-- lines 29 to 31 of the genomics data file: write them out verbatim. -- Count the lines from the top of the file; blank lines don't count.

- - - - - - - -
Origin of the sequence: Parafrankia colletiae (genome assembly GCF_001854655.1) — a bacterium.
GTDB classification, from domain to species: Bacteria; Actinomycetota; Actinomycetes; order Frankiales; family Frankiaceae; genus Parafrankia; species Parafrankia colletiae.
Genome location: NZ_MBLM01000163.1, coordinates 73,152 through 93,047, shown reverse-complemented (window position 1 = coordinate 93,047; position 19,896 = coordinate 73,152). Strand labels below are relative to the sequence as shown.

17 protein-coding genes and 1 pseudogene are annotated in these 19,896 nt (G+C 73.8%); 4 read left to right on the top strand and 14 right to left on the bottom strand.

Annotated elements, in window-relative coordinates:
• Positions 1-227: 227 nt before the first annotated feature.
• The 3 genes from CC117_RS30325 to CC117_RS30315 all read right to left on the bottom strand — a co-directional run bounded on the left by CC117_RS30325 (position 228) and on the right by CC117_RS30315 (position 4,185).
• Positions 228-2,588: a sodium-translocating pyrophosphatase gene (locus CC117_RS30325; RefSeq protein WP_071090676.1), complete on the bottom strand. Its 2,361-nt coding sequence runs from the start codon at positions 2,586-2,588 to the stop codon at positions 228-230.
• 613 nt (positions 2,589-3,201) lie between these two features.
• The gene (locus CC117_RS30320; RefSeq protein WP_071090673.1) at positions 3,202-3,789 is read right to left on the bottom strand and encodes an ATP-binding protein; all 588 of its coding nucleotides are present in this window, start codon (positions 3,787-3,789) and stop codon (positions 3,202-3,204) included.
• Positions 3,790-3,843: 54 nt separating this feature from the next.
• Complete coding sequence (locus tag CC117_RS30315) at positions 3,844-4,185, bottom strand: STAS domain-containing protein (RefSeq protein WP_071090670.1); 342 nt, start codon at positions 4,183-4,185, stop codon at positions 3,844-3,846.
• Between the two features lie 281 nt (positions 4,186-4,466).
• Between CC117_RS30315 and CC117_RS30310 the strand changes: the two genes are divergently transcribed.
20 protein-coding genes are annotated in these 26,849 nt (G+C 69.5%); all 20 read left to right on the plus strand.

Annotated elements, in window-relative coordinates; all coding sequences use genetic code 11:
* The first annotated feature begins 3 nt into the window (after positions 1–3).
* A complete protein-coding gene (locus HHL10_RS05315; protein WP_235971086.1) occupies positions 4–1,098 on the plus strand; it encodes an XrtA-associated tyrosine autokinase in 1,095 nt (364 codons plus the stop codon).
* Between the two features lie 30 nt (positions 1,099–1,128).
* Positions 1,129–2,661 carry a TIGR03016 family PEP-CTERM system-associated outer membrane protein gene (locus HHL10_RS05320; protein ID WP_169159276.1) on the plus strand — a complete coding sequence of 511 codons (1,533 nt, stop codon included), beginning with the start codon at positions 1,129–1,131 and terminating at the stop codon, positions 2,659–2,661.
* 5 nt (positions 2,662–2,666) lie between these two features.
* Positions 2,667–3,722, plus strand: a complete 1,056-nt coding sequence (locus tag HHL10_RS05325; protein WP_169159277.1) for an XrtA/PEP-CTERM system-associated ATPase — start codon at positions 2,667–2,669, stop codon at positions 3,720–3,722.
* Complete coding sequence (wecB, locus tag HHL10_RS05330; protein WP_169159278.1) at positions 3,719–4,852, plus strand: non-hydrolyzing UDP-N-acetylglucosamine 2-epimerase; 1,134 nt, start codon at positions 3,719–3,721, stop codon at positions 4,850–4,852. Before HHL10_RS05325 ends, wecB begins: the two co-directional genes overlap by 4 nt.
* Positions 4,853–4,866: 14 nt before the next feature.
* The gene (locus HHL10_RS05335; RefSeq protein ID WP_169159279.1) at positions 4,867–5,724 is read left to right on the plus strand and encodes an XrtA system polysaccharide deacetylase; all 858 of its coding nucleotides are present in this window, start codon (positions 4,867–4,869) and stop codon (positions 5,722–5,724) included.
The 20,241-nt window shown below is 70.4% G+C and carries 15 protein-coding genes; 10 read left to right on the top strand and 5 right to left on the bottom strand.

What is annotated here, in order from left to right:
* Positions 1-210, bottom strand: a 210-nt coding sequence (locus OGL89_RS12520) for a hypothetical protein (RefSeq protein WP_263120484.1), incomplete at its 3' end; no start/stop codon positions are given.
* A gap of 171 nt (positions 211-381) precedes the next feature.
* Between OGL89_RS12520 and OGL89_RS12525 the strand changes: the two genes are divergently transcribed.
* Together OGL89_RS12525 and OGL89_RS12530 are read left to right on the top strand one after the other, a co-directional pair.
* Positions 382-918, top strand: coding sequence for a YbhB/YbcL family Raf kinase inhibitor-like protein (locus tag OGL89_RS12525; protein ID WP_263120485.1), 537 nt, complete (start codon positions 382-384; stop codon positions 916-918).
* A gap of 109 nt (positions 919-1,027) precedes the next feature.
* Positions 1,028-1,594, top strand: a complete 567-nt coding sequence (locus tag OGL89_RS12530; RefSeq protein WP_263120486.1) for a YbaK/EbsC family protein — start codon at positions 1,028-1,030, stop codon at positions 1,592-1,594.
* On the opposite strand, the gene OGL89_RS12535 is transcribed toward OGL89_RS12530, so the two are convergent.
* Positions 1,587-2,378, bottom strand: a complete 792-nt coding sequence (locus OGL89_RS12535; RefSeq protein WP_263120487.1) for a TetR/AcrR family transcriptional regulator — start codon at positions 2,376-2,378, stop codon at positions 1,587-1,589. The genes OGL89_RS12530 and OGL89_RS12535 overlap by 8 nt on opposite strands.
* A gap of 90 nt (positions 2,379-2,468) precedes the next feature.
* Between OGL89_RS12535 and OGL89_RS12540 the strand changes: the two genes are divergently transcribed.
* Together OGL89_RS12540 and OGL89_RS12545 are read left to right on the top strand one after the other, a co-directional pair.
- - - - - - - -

* A gap of 171 nt (positions 211-381) precedes the next feature.
* Between OGL89_RS12520 and OGL89_RS12525 the strand changes: the two genes are divergently transcribed.
* Together OGL89_RS12525 and OGL89_RS12530 are read left to right on the top strand one after the other, a co-directional pair.